Tuesday, February 05, 2008

A little Assembly from Big-Bazaar

When I moved to Bangalore sometime back, Big Bazaar had one outlet and though it used to have attractive pricing on a lot of items and it was a great place to shop for "everything under the sun", checkout was a complete mess and you had to wait for hours in the checkout queue. A little later, when me and my wife were setting up our new house, we decided to use Big Bazaar, but after that, all of a sudden we stopped visiting the shop. It was too much pain to go for simple regular grocery shopping.

Then out of the blue, my wife suggested that we visit Big Bazaar when we were returning from a friends place after lunch. And we rode into the JP Nagar outlet, which by the way, is one of their many outlets in Bangalore now, and where checkouts are a lot more easier.

While visiting their Furniture section, we found the computer table we were meaning to buy at a much cheaper price than the furniture shops. The catch was that there is no delivery and you have to put together the table out of the kit they gave you. But the savings was almost Rs. 2000 and being the proud IITK engineer and a miserly TamBrahm, the option of screwing a few nuts and bolts for a few minutes in exchange for a couple thousands rupees was too much to pass. Plus the salesman said it is a fifteen minute job. There you go, its wonderful, I thought.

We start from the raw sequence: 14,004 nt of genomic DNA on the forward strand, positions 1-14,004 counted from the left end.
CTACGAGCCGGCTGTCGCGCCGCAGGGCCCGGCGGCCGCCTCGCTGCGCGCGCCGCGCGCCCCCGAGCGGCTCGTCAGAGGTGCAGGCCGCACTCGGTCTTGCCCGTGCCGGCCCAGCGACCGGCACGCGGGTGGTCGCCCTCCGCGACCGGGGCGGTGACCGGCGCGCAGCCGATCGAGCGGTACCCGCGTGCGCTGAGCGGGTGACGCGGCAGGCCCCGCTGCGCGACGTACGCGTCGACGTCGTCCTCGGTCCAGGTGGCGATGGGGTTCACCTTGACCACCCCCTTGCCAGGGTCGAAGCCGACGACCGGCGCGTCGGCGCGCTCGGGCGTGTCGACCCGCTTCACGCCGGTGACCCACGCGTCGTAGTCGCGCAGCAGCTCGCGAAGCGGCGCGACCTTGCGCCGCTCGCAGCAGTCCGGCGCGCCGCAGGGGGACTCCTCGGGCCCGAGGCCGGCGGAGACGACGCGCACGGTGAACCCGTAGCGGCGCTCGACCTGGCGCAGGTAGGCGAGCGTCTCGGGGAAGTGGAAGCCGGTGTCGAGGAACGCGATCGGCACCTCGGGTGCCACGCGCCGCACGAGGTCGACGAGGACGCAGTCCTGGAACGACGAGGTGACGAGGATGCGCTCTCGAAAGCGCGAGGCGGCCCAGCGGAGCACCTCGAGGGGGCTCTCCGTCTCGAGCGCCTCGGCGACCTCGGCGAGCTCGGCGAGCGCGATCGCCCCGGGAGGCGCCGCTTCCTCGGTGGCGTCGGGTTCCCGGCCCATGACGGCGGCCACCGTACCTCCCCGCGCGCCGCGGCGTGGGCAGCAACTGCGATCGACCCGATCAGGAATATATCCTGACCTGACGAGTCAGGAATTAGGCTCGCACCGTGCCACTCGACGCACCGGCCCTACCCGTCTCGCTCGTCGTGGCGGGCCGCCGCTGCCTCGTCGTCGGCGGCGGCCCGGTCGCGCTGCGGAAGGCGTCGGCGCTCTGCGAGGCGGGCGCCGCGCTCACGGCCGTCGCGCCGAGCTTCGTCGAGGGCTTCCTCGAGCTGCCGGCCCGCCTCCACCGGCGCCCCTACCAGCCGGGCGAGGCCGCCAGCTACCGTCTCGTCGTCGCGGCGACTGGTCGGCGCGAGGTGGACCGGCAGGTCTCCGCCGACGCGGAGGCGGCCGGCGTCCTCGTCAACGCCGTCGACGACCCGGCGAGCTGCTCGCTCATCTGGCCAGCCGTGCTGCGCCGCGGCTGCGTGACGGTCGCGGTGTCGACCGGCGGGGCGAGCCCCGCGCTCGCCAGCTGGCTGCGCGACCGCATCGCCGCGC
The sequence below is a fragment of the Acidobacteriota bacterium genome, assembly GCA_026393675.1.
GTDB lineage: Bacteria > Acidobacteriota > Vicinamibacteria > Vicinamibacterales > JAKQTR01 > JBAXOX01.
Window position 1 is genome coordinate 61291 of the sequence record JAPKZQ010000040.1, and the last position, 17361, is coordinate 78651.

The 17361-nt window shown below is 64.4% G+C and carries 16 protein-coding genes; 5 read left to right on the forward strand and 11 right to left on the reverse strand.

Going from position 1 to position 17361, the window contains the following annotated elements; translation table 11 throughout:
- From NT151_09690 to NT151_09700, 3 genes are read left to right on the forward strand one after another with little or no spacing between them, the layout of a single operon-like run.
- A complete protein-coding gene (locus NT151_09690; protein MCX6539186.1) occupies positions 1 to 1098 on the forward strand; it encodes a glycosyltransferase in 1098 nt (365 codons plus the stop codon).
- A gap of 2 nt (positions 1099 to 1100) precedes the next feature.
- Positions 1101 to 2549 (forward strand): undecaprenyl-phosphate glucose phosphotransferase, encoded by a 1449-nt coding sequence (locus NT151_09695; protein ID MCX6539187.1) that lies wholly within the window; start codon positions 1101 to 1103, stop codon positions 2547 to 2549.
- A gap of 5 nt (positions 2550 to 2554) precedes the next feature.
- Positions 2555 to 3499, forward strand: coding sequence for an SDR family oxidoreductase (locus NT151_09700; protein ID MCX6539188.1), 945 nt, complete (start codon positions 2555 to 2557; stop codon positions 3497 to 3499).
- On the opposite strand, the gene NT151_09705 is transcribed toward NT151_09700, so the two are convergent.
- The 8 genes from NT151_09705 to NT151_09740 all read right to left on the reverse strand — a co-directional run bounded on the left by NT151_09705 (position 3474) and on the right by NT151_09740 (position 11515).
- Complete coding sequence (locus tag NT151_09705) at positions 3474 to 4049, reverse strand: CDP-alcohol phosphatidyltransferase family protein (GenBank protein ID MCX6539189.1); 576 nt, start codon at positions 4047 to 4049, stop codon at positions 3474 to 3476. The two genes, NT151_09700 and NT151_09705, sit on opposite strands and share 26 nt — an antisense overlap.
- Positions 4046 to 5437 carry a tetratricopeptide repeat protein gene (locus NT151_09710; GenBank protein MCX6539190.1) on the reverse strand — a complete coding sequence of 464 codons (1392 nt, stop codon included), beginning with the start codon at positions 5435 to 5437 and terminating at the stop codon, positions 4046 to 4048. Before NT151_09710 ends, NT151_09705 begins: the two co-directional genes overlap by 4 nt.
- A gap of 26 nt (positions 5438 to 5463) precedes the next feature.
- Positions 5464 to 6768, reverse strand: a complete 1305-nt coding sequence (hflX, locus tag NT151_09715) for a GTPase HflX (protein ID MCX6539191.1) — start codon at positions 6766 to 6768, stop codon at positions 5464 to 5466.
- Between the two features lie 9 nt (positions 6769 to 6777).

We got home with the plush boxes of ready-to-assemble kits of a computer table and chair. I opened the chair kit and assembled it in 15 minutes flat. Now I was planning to post my heroics in the IITK Alumni magazine!! Then I opened the table kit. It had a lot more parts. My wife bet I can't finish it in a hour. I cross-bet that I could complete it in 45 mins.

45 Minutes lates, I still hadn't put two pieces together. It took me a wholesome 3.5 hours to assemble it with some help (I won't be caught saying a lot of help!!) from my wife and mom, who finally realized the futility of sending me to 6 years of "Engineering Education".

On a sunday evening when I like to retire early, finishing your day 2 hour beyond my bed time because of a silly furniture assembly is nothing good to talk about. But as I finally retired, I realized that this was a great exprience in bonding. Like those team-bonding events organized by the corporate world, there should be a similar family bonding exercises conducted by buying assmebly kits and the whole family putting it together. Did I hear somebody say conducting good ol Indian marriages are like that?

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